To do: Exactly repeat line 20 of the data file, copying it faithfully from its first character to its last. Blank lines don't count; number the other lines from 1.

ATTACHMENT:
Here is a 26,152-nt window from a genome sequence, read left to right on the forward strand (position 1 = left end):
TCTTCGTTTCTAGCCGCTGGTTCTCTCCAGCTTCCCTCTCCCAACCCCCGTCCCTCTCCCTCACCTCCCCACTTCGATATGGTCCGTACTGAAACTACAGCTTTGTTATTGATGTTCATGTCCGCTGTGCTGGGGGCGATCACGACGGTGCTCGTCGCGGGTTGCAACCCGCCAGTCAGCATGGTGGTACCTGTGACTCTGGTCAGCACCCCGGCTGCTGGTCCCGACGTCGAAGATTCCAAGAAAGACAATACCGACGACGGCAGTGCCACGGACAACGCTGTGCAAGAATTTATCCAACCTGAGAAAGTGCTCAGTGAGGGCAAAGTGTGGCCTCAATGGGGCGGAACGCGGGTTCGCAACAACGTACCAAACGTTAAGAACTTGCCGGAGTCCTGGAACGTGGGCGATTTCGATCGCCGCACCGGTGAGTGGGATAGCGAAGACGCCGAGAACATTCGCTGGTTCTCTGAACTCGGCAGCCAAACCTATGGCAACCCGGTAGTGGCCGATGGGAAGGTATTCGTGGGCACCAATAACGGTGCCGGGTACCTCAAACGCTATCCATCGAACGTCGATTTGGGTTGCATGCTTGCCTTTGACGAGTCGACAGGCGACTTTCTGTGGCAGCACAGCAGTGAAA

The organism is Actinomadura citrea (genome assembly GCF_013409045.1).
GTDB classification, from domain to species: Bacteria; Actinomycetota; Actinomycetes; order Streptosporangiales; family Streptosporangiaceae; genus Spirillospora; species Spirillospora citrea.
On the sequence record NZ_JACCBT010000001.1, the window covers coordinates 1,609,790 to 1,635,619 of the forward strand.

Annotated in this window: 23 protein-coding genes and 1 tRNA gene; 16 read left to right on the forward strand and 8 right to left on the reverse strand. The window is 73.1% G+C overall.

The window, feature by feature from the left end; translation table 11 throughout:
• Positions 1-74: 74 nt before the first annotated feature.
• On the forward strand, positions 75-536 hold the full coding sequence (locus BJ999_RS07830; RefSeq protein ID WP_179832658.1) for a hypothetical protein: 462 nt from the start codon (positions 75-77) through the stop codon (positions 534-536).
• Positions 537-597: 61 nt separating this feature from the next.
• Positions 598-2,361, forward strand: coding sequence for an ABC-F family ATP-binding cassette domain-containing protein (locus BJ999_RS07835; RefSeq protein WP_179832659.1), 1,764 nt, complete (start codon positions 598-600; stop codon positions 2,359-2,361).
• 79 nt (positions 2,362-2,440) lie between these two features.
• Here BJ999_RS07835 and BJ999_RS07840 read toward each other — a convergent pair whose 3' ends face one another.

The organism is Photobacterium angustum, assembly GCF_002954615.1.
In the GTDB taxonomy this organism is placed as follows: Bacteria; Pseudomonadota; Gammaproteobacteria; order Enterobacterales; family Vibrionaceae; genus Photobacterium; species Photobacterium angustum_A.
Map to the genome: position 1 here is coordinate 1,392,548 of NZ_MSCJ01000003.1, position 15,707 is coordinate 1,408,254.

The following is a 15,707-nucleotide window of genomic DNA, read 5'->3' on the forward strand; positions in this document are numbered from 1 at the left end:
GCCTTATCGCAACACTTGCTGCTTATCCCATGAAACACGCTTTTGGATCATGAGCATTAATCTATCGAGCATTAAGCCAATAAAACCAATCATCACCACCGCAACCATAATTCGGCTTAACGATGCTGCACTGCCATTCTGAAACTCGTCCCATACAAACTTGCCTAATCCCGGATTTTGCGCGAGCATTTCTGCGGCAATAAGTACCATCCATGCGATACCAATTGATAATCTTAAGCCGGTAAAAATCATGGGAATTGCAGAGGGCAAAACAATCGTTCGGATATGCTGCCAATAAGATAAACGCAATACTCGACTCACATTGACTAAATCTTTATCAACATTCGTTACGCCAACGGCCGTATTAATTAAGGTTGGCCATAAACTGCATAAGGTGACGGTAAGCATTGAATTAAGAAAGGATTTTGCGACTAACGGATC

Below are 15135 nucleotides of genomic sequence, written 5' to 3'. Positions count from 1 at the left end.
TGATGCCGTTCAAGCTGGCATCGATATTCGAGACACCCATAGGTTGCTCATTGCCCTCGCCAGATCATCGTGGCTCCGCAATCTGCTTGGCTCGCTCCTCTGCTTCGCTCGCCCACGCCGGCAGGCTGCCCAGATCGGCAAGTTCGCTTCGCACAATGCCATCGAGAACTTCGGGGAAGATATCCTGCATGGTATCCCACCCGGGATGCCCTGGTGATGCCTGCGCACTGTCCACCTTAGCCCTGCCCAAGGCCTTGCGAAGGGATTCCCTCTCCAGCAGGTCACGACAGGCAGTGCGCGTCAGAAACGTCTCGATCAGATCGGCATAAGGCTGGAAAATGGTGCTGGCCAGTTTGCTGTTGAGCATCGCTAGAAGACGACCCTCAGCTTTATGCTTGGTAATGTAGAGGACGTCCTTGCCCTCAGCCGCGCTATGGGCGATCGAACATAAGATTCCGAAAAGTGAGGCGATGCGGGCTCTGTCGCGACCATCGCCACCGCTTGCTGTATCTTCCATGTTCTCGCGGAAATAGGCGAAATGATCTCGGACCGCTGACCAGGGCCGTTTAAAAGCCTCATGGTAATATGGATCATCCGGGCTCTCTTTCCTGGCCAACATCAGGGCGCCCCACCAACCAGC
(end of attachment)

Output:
TGATGCCGTTCAAGCTGGCATCGATATTCGAGACACCCATAGGTTGCTCATTGCCCTCGCCAGATCATCGTGGCTCCGCAATCTGCTTGGCTCGCTCCTCTGCTTCGCTCGCCCACGCCGGCAGGCTGCCCAGATCGGCAAGTTCGCTTCGCACAATGCCATCGAGAACTTCGGGGAAGATATCCTGCATGGTATCCCACCCGGGATGCCCTGGTGATGCCTGCGCACTGTCCACCTTAGCCCTGCCCAAGGCCTTGCGAAGGGATTCCCTCTCCAGCAGGTCACGACAGGCAGTGCGCGTCAGAAACGTCTCGATCAGATCGGCATAAGGCTGGAAAATGGTGCTGGCCAGTTTGCTGTTGAGCATCGCTAGAAGACGACCCTCAGCTTTATGCTTGGTAATGTAGAGGACGTCCTTGCCCTCAGCCGCGCTATGGGCGATCGAACATAAGATTCCGAAAAGTGAGGCGATGCGGGCTCTGTCGCGACCATCGCCACCGCTTGCTGTATCTTCCATGTTCTCGCGGAAATAGGCGAAATGATCTCGGACCGCTGACCAGGGCCGTTTAAAAGCCTCATGGTAATATGGATCATCCGGGCTCTCTTTCCTGGCCAACATCAGGGCGCCCCACCAACCAGC